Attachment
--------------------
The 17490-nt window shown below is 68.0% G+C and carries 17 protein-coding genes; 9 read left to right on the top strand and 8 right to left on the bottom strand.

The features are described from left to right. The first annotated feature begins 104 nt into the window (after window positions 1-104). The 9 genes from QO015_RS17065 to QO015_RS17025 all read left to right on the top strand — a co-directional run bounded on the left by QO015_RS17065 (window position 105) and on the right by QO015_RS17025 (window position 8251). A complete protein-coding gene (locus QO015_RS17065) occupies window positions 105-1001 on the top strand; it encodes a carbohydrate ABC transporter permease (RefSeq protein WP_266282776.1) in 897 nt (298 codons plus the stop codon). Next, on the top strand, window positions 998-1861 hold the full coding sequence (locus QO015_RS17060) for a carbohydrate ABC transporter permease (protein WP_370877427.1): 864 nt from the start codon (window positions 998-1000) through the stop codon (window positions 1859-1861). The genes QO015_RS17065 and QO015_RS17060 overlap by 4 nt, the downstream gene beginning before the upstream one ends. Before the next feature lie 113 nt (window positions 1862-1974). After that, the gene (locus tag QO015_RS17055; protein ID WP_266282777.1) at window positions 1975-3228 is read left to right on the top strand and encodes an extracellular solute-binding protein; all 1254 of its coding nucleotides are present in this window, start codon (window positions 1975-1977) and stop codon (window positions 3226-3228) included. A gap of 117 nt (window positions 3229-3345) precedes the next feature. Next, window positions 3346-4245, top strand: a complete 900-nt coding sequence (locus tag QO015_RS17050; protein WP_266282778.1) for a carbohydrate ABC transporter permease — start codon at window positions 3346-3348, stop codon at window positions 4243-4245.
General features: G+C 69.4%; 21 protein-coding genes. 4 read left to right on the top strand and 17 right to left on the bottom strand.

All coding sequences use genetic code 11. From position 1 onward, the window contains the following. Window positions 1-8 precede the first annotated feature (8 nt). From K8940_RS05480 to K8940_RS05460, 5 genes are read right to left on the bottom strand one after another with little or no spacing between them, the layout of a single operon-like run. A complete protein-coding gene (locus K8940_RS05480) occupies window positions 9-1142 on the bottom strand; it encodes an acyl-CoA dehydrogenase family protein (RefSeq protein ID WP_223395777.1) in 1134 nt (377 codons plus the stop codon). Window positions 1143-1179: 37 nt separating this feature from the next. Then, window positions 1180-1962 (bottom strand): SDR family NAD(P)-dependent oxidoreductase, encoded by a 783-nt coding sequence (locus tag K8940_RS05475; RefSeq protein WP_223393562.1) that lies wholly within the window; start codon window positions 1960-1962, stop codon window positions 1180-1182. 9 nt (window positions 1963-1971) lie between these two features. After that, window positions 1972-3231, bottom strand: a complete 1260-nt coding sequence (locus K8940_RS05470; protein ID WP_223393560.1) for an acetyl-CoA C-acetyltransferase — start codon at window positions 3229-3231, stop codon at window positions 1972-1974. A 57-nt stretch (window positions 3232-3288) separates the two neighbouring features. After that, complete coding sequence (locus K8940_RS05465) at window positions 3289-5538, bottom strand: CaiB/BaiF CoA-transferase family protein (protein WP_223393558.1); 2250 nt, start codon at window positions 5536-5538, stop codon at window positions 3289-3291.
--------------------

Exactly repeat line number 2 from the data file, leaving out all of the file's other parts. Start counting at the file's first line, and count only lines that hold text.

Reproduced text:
The features are described from left to right. The first annotated feature begins 104 nt into the window (after window positions 1-104). The 9 genes from QO015_RS17065 to QO015_RS17025 all read left to right on the top strand — a co-directional run bounded on the left by QO015_RS17065 (window position 105) and on the right by QO015_RS17025 (window position 8251). A complete protein-coding gene (locus QO015_RS17065) occupies window positions 105-1001 on the top strand; it encodes a carbohydrate ABC transporter permease (RefSeq protein WP_266282776.1) in 897 nt (298 codons plus the stop codon). Next, on the top strand, window positions 998-1861 hold the full coding sequence (locus QO015_RS17060) for a carbohydrate ABC transporter permease (protein WP_370877427.1): 864 nt from the start codon (window positions 998-1000) through the stop codon (window positions 1859-1861). The genes QO015_RS17065 and QO015_RS17060 overlap by 4 nt, the downstream gene beginning before the upstream one ends. Before the next feature lie 113 nt (window positions 1862-1974). After that, the gene (locus tag QO015_RS17055; protein ID WP_266282777.1) at window positions 1975-3228 is read left to right on the top strand and encodes an extracellular solute-binding protein; all 1254 of its coding nucleotides are present in this window, start codon (window positions 1975-1977) and stop codon (window positions 3226-3228) included. A gap of 117 nt (window positions 3229-3345) precedes the next feature. Next, window positions 3346-4245, top strand: a complete 900-nt coding sequence (locus tag QO015_RS17050; protein WP_266282778.1) for a carbohydrate ABC transporter permease — start codon at window positions 3346-3348, stop codon at window positions 4243-4245.